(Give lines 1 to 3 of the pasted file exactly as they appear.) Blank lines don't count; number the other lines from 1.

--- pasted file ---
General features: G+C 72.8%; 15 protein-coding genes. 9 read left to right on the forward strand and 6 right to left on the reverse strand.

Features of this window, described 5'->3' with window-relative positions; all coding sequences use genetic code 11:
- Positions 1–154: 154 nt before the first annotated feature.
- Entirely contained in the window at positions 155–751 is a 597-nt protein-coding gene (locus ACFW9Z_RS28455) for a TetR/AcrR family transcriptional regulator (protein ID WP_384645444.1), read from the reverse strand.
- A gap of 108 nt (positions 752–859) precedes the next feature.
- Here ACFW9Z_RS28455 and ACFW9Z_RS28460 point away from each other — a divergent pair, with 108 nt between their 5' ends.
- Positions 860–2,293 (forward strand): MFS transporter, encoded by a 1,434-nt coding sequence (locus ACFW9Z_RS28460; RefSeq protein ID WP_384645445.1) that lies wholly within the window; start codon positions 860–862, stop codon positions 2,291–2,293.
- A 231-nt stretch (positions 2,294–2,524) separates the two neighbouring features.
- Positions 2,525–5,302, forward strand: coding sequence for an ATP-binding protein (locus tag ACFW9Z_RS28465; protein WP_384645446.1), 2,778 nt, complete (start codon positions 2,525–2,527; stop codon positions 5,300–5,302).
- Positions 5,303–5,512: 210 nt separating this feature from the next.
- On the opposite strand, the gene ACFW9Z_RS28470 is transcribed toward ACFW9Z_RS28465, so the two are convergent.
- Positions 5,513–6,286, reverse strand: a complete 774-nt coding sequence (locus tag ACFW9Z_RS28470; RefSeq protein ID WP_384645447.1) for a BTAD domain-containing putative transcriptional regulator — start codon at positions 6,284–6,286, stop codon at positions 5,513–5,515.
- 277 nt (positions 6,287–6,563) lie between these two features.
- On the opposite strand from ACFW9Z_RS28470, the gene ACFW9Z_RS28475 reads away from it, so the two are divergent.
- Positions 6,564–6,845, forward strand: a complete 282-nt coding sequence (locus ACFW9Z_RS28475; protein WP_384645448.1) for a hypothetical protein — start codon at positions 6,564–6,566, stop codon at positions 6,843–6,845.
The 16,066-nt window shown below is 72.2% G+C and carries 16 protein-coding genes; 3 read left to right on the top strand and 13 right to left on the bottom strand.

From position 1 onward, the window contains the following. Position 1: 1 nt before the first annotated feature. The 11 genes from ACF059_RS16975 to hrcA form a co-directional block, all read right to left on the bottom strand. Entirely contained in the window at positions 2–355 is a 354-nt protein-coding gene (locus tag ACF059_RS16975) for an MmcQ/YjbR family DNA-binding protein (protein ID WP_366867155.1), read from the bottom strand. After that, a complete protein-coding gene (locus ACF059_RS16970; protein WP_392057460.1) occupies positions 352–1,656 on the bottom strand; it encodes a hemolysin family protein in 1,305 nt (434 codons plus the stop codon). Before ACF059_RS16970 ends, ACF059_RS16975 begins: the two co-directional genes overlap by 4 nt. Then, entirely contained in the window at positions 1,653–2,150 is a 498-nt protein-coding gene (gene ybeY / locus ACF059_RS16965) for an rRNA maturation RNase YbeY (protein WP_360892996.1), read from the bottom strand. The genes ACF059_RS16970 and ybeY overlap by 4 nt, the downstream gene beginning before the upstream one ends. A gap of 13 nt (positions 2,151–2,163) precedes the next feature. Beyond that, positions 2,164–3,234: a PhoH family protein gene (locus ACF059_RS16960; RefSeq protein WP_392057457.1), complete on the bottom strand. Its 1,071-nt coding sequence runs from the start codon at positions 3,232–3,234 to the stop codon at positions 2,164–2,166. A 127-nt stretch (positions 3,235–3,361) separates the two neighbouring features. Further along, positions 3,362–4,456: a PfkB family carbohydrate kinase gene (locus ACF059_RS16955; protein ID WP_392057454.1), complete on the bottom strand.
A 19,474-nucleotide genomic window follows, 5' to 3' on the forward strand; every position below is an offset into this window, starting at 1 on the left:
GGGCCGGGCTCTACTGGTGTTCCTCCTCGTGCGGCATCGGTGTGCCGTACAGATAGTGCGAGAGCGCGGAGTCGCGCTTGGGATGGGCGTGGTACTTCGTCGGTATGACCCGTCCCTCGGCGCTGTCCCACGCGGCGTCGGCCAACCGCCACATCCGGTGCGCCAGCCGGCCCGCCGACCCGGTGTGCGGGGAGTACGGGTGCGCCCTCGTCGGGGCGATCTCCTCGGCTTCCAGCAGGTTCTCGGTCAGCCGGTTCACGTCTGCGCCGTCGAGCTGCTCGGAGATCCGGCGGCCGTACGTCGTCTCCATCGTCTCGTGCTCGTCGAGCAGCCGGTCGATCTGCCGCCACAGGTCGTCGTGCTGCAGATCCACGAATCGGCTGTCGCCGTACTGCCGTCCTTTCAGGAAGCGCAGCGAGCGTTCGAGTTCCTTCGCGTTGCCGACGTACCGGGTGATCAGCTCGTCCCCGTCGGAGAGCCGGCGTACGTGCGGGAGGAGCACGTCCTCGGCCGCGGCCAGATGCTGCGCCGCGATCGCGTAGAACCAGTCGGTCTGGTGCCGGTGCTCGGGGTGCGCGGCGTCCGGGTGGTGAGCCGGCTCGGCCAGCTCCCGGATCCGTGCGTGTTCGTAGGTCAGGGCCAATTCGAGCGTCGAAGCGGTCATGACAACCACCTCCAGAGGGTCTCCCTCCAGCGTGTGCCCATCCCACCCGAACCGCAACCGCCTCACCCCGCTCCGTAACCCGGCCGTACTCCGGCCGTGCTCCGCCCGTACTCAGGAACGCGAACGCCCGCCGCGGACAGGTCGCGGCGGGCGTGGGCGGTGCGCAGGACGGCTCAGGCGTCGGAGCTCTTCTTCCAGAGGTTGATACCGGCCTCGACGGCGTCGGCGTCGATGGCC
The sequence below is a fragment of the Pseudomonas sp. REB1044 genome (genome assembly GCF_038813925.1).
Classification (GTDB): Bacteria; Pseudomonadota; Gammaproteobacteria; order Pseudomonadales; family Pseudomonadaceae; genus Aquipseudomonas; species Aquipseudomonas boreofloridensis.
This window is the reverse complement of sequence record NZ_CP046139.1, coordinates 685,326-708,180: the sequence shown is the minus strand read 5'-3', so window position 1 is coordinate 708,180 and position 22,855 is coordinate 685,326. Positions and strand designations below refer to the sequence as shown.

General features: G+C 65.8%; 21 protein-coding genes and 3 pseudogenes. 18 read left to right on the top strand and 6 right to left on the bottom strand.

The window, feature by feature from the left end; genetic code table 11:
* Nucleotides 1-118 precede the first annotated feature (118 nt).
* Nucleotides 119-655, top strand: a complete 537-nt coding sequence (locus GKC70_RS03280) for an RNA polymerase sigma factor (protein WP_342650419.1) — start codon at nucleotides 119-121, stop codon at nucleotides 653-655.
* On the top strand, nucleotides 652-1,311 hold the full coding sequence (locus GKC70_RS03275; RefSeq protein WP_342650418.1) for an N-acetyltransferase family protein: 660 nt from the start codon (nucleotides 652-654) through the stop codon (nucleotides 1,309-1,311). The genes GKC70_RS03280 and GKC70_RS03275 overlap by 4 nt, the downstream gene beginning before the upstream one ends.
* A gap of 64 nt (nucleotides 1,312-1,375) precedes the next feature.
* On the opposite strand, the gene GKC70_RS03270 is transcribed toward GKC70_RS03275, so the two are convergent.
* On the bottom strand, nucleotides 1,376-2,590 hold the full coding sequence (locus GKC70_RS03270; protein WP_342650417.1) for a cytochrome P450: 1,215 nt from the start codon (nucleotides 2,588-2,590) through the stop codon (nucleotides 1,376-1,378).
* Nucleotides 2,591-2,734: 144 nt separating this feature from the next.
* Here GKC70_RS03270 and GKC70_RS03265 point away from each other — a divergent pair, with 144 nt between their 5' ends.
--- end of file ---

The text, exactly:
General features: G+C 72.8%; 15 protein-coding genes. 9 read left to right on the forward strand and 6 right to left on the reverse strand.

Features of this window, described 5'->3' with window-relative positions; all coding sequences use genetic code 11:
- Positions 1–154: 154 nt before the first annotated feature.